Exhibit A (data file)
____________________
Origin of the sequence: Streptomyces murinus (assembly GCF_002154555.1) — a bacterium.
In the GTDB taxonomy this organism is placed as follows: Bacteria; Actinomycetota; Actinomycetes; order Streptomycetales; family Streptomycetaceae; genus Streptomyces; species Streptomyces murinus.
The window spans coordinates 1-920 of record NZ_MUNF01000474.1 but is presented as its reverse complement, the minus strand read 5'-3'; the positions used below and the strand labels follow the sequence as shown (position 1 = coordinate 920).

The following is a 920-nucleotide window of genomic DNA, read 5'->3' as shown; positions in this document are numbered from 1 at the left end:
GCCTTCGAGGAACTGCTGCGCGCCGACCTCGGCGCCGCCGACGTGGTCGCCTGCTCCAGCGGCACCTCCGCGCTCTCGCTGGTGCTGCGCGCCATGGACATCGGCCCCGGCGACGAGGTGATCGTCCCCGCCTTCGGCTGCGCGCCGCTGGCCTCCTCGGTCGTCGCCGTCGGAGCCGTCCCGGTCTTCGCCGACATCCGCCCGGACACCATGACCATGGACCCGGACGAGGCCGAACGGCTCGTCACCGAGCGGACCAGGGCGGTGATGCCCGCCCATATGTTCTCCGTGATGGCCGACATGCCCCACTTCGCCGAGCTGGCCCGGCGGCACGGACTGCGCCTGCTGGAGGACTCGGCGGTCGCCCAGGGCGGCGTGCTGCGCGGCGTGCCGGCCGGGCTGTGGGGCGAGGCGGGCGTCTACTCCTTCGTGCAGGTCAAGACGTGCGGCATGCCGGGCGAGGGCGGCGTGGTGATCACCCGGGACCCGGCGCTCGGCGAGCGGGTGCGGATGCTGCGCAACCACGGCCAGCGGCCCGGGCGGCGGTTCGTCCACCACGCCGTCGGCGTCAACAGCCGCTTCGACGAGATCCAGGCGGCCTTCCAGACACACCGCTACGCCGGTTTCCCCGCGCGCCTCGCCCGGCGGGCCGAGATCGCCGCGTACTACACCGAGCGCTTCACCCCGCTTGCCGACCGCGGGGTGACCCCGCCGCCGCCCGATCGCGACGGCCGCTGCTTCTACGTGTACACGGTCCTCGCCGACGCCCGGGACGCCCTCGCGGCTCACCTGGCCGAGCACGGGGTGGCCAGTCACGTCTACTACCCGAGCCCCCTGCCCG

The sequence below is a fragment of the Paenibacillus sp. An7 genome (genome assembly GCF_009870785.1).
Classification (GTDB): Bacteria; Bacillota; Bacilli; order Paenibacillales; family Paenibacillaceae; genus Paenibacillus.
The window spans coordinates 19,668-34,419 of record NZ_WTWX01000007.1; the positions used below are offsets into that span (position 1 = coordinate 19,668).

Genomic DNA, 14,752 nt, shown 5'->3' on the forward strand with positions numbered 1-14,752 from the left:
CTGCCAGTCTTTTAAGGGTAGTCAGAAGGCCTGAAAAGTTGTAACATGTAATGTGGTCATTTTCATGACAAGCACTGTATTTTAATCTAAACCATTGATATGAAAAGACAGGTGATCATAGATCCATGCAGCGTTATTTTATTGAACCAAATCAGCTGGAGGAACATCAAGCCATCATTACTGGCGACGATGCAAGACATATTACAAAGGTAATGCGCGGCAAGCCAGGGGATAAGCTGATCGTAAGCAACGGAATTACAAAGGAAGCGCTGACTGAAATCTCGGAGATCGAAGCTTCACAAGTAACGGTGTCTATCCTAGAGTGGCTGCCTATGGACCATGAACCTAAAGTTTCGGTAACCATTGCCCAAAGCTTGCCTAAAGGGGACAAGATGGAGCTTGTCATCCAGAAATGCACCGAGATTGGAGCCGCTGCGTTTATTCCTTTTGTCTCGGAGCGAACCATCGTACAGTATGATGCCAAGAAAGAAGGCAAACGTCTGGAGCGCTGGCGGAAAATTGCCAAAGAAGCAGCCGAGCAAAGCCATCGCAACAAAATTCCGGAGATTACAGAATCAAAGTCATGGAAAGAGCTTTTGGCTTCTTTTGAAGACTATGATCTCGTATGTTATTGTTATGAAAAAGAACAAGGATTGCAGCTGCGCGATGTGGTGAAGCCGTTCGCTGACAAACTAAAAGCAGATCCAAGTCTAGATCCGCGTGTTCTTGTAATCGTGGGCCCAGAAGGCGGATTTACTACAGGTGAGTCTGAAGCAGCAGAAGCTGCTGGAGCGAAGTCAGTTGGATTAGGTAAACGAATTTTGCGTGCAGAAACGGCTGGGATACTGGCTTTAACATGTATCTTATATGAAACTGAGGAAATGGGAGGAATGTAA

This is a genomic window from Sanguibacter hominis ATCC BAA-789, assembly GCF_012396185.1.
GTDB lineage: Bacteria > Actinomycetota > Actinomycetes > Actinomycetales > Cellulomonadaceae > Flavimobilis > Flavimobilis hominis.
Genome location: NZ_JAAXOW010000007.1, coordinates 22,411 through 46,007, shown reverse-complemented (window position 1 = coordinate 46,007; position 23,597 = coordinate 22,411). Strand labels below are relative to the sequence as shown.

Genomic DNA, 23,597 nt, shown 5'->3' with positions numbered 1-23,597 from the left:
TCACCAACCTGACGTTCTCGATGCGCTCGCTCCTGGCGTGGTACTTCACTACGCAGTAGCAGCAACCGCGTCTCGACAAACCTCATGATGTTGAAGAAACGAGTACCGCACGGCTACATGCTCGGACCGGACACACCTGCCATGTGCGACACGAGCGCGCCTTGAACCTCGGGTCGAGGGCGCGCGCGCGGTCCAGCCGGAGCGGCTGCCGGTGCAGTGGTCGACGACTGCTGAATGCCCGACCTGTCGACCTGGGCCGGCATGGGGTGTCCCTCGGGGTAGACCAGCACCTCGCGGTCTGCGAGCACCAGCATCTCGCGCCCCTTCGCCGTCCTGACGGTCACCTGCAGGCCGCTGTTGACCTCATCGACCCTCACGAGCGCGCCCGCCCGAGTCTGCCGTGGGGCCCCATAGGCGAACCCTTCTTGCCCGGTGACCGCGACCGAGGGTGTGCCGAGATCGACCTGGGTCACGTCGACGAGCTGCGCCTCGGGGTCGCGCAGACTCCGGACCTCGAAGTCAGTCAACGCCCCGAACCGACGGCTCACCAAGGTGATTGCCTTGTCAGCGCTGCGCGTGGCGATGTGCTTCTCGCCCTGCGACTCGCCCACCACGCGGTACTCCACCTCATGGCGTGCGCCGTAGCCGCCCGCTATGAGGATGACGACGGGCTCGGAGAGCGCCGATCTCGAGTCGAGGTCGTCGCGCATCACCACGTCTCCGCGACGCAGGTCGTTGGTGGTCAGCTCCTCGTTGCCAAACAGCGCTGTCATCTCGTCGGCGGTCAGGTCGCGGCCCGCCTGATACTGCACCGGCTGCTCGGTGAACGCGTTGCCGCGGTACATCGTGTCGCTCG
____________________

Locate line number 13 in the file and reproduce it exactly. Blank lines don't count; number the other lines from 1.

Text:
Genome location: NZ_JAAXOW010000007.1, coordinates 22,411 through 46,007, shown reverse-complemented (window position 1 = coordinate 46,007; position 23,597 = coordinate 22,411). Strand labels below are relative to the sequence as shown.